Why It’s Time for the Connected Healthcare Wallet

Administrations come and go promising healthcare reform, but it’s nimble and creative FinTechs that are making it happen, creating connected digital ecosystems that add value to healthcare programs with unified loyalty, incentive and financing options suited to today’s demands.

Speaking with PYMNTS’ Karen Webster for our Executive Insights Series – The Next Three Years, Lynx Co-founder and CEO Matt Renfro said he sees a near future where the disconnected, redundant payment cards we carry now can be replaced by a unified digital experience.

Renfro said Lynx is in the process of “having a foundational conversation with many different industry participants that touch healthcare, which is really the blocking and tackling of owning the financial and digital experience with their members, patients, consumers.”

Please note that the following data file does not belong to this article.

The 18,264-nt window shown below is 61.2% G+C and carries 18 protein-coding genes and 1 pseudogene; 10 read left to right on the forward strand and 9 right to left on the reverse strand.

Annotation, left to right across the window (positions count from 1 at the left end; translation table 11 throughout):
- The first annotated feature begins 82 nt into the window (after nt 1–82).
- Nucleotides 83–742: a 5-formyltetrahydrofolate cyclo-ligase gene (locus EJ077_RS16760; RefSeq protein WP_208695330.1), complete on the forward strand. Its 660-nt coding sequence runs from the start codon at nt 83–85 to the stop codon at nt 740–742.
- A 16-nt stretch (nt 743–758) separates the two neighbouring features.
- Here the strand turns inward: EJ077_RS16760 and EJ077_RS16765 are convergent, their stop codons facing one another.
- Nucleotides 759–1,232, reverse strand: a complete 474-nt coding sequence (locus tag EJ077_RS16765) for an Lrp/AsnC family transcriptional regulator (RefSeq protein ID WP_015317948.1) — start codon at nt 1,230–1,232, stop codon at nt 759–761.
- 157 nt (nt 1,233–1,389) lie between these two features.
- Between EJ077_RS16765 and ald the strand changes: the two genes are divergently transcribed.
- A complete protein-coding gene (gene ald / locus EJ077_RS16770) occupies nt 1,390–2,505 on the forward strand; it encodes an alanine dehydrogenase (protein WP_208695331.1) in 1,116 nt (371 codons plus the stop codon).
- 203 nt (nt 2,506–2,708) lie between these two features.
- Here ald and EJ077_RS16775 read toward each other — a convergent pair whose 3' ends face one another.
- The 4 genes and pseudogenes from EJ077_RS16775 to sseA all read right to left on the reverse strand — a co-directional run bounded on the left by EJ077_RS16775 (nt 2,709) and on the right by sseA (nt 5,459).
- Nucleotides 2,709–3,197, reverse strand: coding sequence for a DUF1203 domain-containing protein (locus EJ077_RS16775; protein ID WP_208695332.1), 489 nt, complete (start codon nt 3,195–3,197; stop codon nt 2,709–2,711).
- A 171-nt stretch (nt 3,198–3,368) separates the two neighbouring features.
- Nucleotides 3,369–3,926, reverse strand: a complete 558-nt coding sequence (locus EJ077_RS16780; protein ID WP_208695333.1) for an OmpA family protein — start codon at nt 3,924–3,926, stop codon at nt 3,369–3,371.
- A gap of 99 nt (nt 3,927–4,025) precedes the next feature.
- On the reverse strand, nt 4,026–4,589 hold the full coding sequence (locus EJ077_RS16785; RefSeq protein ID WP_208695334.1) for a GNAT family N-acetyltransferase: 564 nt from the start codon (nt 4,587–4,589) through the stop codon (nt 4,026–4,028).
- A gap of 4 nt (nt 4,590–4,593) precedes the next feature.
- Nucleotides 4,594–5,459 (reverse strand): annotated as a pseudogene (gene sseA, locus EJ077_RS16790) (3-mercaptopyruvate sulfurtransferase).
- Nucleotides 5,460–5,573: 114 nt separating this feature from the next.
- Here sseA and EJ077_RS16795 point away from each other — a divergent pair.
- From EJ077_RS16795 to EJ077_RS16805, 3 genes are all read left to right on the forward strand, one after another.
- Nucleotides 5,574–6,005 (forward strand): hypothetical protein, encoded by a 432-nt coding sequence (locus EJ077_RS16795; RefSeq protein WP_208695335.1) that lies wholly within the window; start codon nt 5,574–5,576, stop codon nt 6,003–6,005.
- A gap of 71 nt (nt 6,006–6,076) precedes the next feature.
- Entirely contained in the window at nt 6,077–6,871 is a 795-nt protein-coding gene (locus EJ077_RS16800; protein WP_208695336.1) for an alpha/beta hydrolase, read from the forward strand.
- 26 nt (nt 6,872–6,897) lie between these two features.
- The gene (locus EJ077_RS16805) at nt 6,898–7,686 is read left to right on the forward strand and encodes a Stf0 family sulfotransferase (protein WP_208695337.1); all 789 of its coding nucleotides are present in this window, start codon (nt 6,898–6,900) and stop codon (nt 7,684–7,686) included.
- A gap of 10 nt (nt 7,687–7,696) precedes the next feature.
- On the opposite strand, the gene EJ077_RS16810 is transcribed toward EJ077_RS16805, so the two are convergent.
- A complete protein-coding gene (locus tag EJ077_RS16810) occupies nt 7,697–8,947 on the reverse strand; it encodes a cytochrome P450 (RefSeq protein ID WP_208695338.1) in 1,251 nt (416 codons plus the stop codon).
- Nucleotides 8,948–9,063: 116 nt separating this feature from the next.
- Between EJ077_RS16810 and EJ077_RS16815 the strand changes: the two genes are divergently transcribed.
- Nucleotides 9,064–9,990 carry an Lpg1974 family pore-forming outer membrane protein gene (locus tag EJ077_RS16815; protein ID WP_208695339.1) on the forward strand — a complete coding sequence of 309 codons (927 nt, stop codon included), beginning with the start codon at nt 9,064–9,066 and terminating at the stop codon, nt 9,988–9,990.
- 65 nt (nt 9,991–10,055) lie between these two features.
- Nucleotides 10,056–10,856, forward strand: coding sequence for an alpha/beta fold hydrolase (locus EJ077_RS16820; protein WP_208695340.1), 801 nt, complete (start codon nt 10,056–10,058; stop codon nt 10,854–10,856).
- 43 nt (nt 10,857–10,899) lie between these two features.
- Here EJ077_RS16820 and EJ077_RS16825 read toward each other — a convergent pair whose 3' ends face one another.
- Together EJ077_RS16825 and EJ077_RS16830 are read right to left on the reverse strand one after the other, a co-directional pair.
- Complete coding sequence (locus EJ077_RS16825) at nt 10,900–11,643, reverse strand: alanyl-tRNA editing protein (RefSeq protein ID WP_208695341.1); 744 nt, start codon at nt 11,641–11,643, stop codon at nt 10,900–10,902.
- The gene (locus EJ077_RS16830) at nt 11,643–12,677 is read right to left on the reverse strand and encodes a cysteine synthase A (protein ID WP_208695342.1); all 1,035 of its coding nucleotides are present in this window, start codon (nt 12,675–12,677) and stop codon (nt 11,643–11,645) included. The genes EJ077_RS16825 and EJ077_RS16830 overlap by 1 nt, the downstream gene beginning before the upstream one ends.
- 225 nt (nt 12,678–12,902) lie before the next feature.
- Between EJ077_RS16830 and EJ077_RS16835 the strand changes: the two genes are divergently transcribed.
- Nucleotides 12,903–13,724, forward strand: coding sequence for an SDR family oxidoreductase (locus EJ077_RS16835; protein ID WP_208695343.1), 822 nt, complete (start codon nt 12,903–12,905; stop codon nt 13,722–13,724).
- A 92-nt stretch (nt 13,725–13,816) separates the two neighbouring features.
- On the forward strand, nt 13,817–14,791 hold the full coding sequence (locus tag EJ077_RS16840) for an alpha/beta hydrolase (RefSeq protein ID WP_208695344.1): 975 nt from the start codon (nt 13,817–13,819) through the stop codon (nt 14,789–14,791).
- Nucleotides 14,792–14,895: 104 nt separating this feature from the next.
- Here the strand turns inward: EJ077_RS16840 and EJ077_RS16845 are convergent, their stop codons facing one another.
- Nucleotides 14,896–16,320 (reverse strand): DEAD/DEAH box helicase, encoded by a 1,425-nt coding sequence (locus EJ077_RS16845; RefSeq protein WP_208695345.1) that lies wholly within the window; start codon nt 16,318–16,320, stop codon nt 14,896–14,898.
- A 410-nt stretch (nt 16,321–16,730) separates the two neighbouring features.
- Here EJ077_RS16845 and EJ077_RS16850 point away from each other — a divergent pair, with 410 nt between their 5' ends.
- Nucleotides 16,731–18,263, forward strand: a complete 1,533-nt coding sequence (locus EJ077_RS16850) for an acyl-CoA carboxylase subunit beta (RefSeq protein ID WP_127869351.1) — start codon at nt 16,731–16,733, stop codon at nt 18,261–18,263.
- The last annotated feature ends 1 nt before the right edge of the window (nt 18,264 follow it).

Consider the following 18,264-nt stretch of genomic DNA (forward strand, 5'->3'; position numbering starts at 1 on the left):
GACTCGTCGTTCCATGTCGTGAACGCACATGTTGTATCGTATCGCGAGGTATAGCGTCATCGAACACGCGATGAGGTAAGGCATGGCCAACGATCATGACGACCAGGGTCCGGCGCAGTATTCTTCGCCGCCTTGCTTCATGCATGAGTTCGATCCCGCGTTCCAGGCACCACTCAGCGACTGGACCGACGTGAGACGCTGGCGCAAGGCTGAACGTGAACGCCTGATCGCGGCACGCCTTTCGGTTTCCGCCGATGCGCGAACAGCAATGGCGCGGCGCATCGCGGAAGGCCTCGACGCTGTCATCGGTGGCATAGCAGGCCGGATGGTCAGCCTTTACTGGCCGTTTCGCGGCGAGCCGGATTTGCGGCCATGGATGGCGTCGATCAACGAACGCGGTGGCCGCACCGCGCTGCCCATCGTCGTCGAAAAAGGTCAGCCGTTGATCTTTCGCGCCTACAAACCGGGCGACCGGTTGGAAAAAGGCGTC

The endgame there is a digital wallet that replaces the stack of insurance member identification cards, pharmacy discount cards and gift cards, as well as payment cards favored for earning points.

“Nothing stops the plan from reimagining the insurance ID card to also be the consolidated healthcare wallet,” he said. “Why would I carry a separate HSA? Why would I carry a separate Walmart gift card when I perform a healthy behavior? We provide sophistication from a card processing standpoint,” giving plans more flexibility in how these can all work together.

While saying it’s not exactly earth-shattering, that depends on how well these efforts pan out as insurers and health systems confront new digital-savvy competitors from Amazon to CVS to Walmart moving aggressively into healthcare with convenient multifaceted offerings.

“We are articulating to different distributors that you don’t need to outsource your patient or member financial experience to a white-label, single-sign-on experience built 30 years ago,” he said. “You can control and manage … a health savings account, a loyalty account, an incentive account, in the same experience where you’re investing the majority of your dollars.”